July 21st, 2010 12:49:41 GMT

Cable getting hit again; this time its for real

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Traders are blaming a US corporate for blasting the pound against both the dollar and euro in the last few minutes. The pound has dropped from the 1.5270 area to 1.5235-ish so far.

1.5193 was the fat-fingers low earlier in the day…Offers are seen in EUR/GBP between 0.8410 and 20.

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July 21st, 2010 12:38:11 GMT

AUD attracting some real money sellers

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Traders note early real money sales in AUD from US investors in the 0.8830s. So far they look to have been absorbed with relative ease as prices inch higher.

Focus remains on the 100-day moving average at 0.8868 and the 61.8% retracement of the 0.9390/0.8065 fall at 0.8884. Buy stops lie just above the latter level.

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July 21st, 2010 12:35:09 GMT

YouGov/Citi: UK Year Ahead Inflation Expectations Fall

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–July Year-Ahead Inflation Expectations 2.7% Vs 3.0% in June
–Longer Term Inflation Expectations Steady At 3.3%

LONDON (MNI) – UK year ahead inflation expectations fell in July,
bucking the upward trend in recent months, according to the latest
YouGov/Citi survey.

Bank of England Monetary Policy Committee members have frequently
cited concerns that inflation expectations would become un-anchored as a
result of the run of high inflation outturns, but the latest YouGov/Citi
survey does not show this happening.

The median inflation expectation for the year ahead in the July
survey fell to 2.7% from June’s 3.0% in June and May’s 2.8%. hitting its
lowest level since April.

The survey found among those expressing a view, 30% predicted
inflation would be below the BOE’s 2.0% target in a year’s time,
compared to 19% in June.

Longer term inflation expectations. for 5-10 years, held steady at
3.3%, matching the June outturn.

Citi economist Michael Saunders said the survey results “suggest
that the marked rise in CPI inflation, and Budget VAT hike, have not
destabilized inflation expectations so far. This is likely to give the
MPC some reassurance, given their close focus … on inflation
expectations.”

Saunders warned, however, that with inflation likely to remain
above the 2.0% target for an extended period, it was too early to “sound
the all clear.”

–London Newsroom: Tel:+44207 862 7491;email:drobinson@marketnews.com

[TOPICS: M$$BE$,MT$$$$,M$B$$$,MABDS$]

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July 21st, 2010 12:21:48 GMT

It’s always most volatile at tops and bottoms…

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That’s an old market adage, so perhaps we’re seeing signs of the euro putting in a top for this cycle…Lots of intraday volatility, that’s for sure.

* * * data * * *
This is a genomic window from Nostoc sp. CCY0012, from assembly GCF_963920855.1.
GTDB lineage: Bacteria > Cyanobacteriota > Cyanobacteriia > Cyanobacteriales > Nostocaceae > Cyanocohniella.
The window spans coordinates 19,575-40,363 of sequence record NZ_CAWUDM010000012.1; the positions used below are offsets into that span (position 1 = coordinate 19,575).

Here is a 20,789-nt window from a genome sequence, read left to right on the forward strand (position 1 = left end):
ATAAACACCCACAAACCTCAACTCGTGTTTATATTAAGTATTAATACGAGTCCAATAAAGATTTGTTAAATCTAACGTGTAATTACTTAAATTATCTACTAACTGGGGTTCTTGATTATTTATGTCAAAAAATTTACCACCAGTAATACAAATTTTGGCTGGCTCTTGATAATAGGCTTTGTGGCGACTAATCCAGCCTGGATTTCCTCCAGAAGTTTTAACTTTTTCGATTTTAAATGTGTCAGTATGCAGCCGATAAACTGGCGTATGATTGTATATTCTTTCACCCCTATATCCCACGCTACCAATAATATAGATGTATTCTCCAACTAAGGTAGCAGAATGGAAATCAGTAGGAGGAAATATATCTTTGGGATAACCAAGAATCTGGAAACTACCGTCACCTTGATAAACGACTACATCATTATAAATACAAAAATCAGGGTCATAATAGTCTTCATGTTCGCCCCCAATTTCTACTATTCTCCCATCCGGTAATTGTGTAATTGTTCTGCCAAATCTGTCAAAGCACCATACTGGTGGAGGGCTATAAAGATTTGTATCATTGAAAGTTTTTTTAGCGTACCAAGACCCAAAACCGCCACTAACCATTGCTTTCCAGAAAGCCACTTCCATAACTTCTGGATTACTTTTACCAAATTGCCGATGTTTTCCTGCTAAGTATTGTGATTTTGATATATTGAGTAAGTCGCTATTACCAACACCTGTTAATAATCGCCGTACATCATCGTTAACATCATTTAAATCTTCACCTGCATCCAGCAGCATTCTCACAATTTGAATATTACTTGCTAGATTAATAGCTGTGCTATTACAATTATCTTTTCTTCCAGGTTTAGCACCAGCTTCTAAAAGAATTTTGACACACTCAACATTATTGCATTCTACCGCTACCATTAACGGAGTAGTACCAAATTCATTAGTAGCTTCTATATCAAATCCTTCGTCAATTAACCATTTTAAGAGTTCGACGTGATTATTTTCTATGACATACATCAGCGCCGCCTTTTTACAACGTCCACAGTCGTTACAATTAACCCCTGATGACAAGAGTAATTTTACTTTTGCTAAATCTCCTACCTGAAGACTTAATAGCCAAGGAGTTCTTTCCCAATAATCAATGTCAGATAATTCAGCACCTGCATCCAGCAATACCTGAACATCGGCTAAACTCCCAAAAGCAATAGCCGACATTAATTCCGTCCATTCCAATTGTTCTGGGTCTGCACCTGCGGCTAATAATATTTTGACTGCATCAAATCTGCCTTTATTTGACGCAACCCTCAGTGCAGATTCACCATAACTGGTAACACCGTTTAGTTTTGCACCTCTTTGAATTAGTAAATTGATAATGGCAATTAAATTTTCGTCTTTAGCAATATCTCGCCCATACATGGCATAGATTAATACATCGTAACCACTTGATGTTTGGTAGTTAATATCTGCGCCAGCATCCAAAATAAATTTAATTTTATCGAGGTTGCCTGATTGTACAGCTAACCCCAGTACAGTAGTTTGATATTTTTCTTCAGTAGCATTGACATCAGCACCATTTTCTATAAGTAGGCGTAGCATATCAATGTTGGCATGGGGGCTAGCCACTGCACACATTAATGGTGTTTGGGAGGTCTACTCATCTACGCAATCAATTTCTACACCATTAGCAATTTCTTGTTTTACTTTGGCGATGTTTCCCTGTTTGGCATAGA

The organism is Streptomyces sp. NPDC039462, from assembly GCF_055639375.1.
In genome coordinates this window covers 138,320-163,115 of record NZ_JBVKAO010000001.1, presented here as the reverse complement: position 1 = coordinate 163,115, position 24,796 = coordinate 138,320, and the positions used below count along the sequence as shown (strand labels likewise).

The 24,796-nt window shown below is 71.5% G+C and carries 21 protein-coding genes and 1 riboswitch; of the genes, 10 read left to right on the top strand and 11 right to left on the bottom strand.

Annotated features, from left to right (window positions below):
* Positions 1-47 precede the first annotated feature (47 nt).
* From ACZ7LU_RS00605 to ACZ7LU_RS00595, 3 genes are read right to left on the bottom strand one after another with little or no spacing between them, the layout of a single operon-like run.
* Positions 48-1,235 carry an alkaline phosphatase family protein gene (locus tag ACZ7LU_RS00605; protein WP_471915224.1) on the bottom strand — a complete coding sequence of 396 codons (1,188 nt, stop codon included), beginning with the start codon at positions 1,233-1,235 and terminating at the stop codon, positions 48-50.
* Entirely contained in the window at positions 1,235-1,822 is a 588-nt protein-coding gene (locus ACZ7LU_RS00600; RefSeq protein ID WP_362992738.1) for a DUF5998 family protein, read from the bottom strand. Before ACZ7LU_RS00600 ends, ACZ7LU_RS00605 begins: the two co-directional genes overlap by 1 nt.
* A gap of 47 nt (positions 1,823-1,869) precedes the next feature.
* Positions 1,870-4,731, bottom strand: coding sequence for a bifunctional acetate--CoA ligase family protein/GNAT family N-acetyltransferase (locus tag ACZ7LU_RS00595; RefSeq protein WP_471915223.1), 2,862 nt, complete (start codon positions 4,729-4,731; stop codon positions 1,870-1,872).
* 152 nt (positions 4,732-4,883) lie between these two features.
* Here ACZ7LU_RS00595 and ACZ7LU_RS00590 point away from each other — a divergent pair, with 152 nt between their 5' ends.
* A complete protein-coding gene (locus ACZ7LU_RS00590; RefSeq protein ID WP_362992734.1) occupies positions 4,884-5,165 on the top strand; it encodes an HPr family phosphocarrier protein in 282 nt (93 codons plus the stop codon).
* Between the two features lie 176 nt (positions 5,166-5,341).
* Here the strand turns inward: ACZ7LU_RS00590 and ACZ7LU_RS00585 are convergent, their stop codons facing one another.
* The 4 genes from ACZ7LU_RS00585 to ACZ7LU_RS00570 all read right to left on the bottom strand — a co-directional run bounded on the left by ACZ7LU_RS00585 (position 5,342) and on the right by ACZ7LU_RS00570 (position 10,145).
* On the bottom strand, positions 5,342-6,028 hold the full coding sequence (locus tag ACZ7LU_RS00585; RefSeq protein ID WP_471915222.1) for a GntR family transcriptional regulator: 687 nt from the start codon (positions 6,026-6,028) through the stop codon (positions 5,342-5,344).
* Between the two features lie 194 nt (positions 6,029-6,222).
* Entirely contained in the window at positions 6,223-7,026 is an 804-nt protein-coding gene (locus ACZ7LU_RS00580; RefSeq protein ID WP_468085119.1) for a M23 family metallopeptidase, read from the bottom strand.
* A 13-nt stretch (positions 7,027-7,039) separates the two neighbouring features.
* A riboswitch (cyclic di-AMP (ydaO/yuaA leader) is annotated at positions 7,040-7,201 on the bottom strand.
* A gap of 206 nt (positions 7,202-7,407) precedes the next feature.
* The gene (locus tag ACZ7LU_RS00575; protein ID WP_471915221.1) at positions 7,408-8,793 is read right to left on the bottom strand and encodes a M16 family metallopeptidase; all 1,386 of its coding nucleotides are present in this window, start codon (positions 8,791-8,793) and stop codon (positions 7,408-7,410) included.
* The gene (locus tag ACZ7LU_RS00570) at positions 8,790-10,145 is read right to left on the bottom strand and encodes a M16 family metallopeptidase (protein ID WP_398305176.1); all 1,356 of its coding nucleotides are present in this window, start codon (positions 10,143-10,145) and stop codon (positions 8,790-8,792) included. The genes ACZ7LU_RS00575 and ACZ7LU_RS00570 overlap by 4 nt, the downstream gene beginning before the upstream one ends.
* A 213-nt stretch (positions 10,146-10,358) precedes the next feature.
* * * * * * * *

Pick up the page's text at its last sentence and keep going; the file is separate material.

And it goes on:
There is no US data today making Bernanke’s semi-annual testimony on the hill the highlight of the day. Traders will look for signs that the Fed is considering more extraordinary measures to boost the economy.

The knee-jerk reaction to more measures would be a dollar slide and a risk-on reflation trade. Commodities and commodity currencies and carry trades would be the beneficiaries.

11 Comments

July 21st, 2010 11:45:25 GMT

Germany: Merkel Again Defends Her Budget Consolidation Course

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BERLIN (MNI) – German Chancellor Angela Merkel Wednesday once again
defended her government’s budget cutting plan, vowing that it will be
successfully implemented.

“The consolidation of the budget is a painful process, but it is
absolutely necessary,” Merkel told reporters here. She argued that
consumers in Germany are more willing to spend when they believe that
the government will produce sound public budgets.

The current economic upswing in Germany is “quite strong but not
yet sustainable,” Merkel cautioned. The GDP level of 2008 will be
reached at earliest at the end of 2012, she acknowledged.

Addressing criticism on the state of her center-right CDU/CSU-FDP
coalition government, the chancellor said she was “very certain” that
the coalition won’t break up. “We will govern very well in this
legislature,” Merkel said. The legislature still runs until autumn of
2013.

Merkel said bank stress tests in Europe, results of which are
scheduled to be published Friday evening, are necessary to instill
confidence in financial markets. She called the testing criteria
“realistic,” and reminded that there are two separate aid funds for
fiscally ailing Eurozone member states.

–Berlin bureau: +49-30-22 62 05 80; email: twidder@marketnews.com

[TOPICS: MT$$$$,M$G$$$,M$X$$$,MGX$$$,MFX$$$,MFGBU$,M$$CR$]

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July 21st, 2010 11:38:07 GMT

Who wants some aussie stuff?

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We sit presently at .8840 in AUD/USD.

Talk corporate buy orders down at .8800/10.  

Talk barrier option interest at .8880.

Talk of stops gathering above .8880.

Is it home time yet?. I’ve had enough for today.

P.S I’d hazard a guess some stops not far below .8800.

5 Comments

July 21st, 2010 11:35:54 GMT

ECB Nowotny: S-T Mkt Rate Rise Normal, Not Recovery Risk:Rtrs

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FRANKFURT (MNI) – The recent rise in Eurozone interbank lending